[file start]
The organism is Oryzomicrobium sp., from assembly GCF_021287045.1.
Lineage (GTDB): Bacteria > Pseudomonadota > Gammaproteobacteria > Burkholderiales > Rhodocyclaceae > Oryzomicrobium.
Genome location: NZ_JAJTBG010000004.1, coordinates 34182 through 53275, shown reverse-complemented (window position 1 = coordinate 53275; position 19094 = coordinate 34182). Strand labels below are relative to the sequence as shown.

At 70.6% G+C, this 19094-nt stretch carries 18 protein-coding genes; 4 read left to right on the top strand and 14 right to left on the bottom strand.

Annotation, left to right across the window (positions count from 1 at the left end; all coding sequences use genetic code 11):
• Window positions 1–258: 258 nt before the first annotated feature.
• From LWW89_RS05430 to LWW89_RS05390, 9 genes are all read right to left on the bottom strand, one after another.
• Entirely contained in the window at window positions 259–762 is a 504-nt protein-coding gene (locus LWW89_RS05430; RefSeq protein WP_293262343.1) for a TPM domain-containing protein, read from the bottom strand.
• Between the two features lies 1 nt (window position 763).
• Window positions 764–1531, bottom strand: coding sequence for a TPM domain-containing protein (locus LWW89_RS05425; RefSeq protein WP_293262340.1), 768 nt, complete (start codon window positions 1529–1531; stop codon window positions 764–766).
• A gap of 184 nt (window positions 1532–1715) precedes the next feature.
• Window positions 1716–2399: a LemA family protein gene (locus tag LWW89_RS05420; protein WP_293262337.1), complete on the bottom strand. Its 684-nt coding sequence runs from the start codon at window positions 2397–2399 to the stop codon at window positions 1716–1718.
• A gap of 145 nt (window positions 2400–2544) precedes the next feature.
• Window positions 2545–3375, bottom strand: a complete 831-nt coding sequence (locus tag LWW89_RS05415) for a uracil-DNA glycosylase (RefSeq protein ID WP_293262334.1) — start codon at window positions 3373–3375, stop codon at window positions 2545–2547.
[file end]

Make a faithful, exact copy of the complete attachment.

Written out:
The organism is Oryzomicrobium sp., from assembly GCF_021287045.1.
Lineage (GTDB): Bacteria > Pseudomonadota > Gammaproteobacteria > Burkholderiales > Rhodocyclaceae > Oryzomicrobium.
Genome location: NZ_JAJTBG010000004.1, coordinates 34182 through 53275, shown reverse-complemented (window position 1 = coordinate 53275; position 19094 = coordinate 34182). Strand labels below are relative to the sequence as shown.

At 70.6% G+C, this 19094-nt stretch carries 18 protein-coding genes; 4 read left to right on the top strand and 14 right to left on the bottom strand.

Annotation, left to right across the window (positions count from 1 at the left end; all coding sequences use genetic code 11):
• Window positions 1–258: 258 nt before the first annotated feature.
• From LWW89_RS05430 to LWW89_RS05390, 9 genes are all read right to left on the bottom strand, one after another.
• Entirely contained in the window at window positions 259–762 is a 504-nt protein-coding gene (locus LWW89_RS05430; RefSeq protein WP_293262343.1) for a TPM domain-containing protein, read from the bottom strand.
• Between the two features lies 1 nt (window position 763).
• Window positions 764–1531, bottom strand: coding sequence for a TPM domain-containing protein (locus LWW89_RS05425; RefSeq protein WP_293262340.1), 768 nt, complete (start codon window positions 1529–1531; stop codon window positions 764–766).
• A gap of 184 nt (window positions 1532–1715) precedes the next feature.
• Window positions 1716–2399: a LemA family protein gene (locus tag LWW89_RS05420; protein WP_293262337.1), complete on the bottom strand. Its 684-nt coding sequence runs from the start codon at window positions 2397–2399 to the stop codon at window positions 1716–1718.
• A gap of 145 nt (window positions 2400–2544) precedes the next feature.
• Window positions 2545–3375, bottom strand: a complete 831-nt coding sequence (locus tag LWW89_RS05415) for a uracil-DNA glycosylase (RefSeq protein ID WP_293262334.1) — start codon at window positions 3373–3375, stop codon at window positions 2545–2547.